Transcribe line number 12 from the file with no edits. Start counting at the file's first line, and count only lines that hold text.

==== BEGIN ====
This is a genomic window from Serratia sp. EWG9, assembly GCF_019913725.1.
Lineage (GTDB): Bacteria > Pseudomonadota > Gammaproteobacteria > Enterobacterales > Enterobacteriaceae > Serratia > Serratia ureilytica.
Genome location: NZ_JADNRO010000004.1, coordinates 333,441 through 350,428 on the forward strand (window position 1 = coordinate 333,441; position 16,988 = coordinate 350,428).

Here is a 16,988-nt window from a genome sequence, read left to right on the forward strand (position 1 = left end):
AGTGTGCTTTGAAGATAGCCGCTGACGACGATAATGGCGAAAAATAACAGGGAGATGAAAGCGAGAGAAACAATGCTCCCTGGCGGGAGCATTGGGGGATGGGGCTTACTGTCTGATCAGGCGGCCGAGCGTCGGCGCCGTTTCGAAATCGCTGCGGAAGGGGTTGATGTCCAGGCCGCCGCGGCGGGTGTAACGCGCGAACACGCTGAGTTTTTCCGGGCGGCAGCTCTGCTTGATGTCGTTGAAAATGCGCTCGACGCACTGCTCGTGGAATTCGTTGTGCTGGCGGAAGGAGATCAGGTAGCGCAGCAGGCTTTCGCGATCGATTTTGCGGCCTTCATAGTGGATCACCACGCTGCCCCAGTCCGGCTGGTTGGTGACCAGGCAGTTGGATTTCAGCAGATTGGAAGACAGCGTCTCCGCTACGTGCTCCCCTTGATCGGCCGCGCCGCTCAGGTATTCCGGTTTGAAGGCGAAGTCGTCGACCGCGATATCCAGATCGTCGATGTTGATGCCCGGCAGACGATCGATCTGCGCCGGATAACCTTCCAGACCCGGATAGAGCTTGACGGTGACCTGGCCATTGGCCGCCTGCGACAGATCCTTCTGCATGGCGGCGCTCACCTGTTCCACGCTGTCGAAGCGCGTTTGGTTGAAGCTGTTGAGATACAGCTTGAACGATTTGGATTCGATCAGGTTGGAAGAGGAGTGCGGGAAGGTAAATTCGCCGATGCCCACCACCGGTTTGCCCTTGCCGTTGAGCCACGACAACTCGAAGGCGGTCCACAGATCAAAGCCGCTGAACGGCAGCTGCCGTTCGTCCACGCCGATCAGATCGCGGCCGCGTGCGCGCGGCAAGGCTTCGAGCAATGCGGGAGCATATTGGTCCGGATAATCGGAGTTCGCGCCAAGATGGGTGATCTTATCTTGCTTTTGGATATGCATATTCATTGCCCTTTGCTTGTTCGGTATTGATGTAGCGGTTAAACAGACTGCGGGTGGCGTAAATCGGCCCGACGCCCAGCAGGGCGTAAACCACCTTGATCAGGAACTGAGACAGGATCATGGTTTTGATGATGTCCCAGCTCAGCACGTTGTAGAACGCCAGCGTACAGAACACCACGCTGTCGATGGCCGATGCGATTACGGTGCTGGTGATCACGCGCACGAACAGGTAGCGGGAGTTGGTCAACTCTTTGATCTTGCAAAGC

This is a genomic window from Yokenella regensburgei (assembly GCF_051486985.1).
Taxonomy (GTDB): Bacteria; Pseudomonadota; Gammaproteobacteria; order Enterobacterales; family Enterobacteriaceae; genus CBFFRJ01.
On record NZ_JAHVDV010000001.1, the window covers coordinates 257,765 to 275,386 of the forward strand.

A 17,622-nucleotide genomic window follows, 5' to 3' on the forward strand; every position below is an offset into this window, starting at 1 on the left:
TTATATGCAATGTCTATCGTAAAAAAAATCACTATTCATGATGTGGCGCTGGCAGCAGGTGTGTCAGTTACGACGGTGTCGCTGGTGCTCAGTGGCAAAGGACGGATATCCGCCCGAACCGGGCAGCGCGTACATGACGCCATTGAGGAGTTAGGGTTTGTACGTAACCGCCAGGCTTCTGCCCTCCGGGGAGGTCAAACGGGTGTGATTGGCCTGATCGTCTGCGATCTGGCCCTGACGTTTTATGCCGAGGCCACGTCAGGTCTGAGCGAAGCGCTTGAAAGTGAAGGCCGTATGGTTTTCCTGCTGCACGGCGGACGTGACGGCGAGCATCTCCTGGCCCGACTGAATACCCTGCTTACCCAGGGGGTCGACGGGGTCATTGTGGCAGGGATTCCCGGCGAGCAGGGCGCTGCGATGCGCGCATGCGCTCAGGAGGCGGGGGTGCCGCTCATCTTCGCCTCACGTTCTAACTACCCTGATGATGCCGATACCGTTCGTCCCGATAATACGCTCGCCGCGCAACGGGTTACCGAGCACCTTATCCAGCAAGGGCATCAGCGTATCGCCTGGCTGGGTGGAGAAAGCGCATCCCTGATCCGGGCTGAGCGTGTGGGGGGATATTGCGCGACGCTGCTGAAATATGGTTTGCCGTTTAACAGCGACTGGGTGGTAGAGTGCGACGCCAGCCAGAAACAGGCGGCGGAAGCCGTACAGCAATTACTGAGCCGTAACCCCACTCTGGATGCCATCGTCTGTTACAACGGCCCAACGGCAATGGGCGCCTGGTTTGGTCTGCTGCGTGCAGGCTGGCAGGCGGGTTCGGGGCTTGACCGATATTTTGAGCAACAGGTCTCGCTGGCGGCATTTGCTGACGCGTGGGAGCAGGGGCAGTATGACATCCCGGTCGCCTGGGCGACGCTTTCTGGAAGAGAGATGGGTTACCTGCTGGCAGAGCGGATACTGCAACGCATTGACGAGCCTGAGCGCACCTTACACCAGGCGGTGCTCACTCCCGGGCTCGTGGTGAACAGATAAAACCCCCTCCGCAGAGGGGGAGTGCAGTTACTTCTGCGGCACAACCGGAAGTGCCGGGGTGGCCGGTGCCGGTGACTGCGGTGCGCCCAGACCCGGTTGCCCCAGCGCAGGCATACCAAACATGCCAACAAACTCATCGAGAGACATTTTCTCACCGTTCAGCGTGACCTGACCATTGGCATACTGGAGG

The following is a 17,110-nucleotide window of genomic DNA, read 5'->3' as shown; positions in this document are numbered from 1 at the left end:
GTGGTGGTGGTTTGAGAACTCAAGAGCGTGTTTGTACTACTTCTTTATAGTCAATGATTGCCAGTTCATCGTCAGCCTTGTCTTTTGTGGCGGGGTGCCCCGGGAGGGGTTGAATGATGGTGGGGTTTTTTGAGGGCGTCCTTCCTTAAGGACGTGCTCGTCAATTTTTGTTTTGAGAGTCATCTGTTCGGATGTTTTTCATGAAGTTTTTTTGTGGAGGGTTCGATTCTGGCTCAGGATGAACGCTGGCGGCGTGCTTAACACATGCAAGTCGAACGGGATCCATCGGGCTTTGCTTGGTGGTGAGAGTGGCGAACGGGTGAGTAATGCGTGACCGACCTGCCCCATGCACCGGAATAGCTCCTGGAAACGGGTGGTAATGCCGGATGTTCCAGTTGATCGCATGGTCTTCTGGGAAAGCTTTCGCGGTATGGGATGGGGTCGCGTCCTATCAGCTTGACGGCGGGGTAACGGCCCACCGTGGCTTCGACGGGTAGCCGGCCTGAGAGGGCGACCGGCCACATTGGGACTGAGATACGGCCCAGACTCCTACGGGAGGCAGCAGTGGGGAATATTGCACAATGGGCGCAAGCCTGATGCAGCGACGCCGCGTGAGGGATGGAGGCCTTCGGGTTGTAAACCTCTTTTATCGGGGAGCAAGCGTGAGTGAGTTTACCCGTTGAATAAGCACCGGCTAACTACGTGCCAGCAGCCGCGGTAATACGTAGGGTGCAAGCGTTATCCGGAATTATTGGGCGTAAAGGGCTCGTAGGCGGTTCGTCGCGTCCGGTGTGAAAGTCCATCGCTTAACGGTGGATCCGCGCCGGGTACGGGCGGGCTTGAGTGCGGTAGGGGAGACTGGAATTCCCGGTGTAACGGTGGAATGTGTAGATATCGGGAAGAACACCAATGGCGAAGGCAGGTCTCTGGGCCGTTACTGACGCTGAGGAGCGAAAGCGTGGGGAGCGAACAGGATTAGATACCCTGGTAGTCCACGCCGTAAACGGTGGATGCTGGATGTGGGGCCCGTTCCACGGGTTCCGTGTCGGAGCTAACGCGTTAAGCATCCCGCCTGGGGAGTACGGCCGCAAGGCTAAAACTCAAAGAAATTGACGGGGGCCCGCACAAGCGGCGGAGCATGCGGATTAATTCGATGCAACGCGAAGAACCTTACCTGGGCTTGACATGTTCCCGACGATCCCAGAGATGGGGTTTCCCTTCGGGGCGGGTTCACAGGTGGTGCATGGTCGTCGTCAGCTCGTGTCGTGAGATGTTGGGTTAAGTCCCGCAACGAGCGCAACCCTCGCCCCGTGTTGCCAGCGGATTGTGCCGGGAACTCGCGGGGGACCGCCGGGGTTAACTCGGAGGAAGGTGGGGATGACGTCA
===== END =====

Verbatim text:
GTGGTGGTGGTTTGAGAACTCAAGAGCGTGTTTGTACTACTTCTTTATAGTCAATGATTGCCAGTTCATCGTCAGCCTTGTCTTTTGTGGCGGGGTGCCCCGGGAGGGGTTGAATGATGGTGGGGTTTTTTGAGGGCGTCCTTCCTTAAGGACGTGCTCGTCAATTTTTGTTTTGAGAGTCATCTGTTCGGATGTTTTTCATGAAGTTTTTTTGTGGAGGGTTCGATTCTGGCTCAGGATGAACGCTGGCGGCGTGCTTAACACATGCAAGTCGAACGGGATCCATCGGGCTTTGCTTGGTGGTGAGAGTGGCGAACGGGTGAGTAATGCGTGACCGACCTGCCCCATGCACCGGAATAGCTCCTGGAAACGGGTGGTAATGCCGGATGTTCCAGTTGATCGCATGGTCTTCTGGGAAAGCTTTCGCGGTATGGGATGGGGTCGCGTCCTATCAGCTTGACGGCGGGGTAACGGCCCACCGTGGCTTCGACGGGTAGCCGGCCTGAGAGGGCGACCGGCCACATTGGGACTGAGATACGGCCCAGACTCCTACGGGAGGCAGCAGTGGGGAATATTGCACAATGGGCGCAAGCCTGATGCAGCGACGCCGCGTGAGGGATGGAGGCCTTCGGGTTGTAAACCTCTTTTATCGGGGAGCAAGCGTGAGTGAGTTTACCCGTTGAATAAGCACCGGCTAACTACGTGCCAGCAGCCGCGGTAATACGTAGGGTGCAAGCGTTATCCGGAATTATTGGGCGTAAAGGGCTCGTAGGCGGTTCGTCGCGTCCGGTGTGAAAGTCCATCGCTTAACGGTGGATCCGCGCCGGGTACGGGCGGGCTTGAGTGCGGTAGGGGAGACTGGAATTCCCGGTGTAACGGTGGAATGTGTAGATATCGGGAAGAACACCAATGGCGAAGGCAGGTCTCTGGGCCGTTACTGACGCTGAGGAGCGAAAGCGTGGGGAGCGAACAGGATTAGATACCCTGGTAGTCCACGCCGTAAACGGTGGATGCTGGATGTGGGGCCCGTTCCACGGGTTCCGTGTCGGAGCTAACGCGTTAAGCATCCCGCCTGGGGAGTACGGCCGCAAGGCTAAAACTCAAAGAAATTGACGGGGGCCCGCACAAGCGGCGGAGCATGCGGATTAATTCGATGCAACGCGAAGAACCTTACCTGGGCTTGACATGTTCCCGACGATCCCAGAGATGGGGTTTCCCTTCGGGGCGGGTTCACAGGTGGTGCATGGTCGTCGTCAGCTCGTGTCGTGAGATGTTGGGTTAAGTCCCGCAACGAGCGCAACCCTCGCCCCGTGTTGCCAGCGGATTGTGCCGGGAACTCGCGGGGGACCGCCGGGGTTAACTCGGAGGAAGGTGGGGATGACGTCA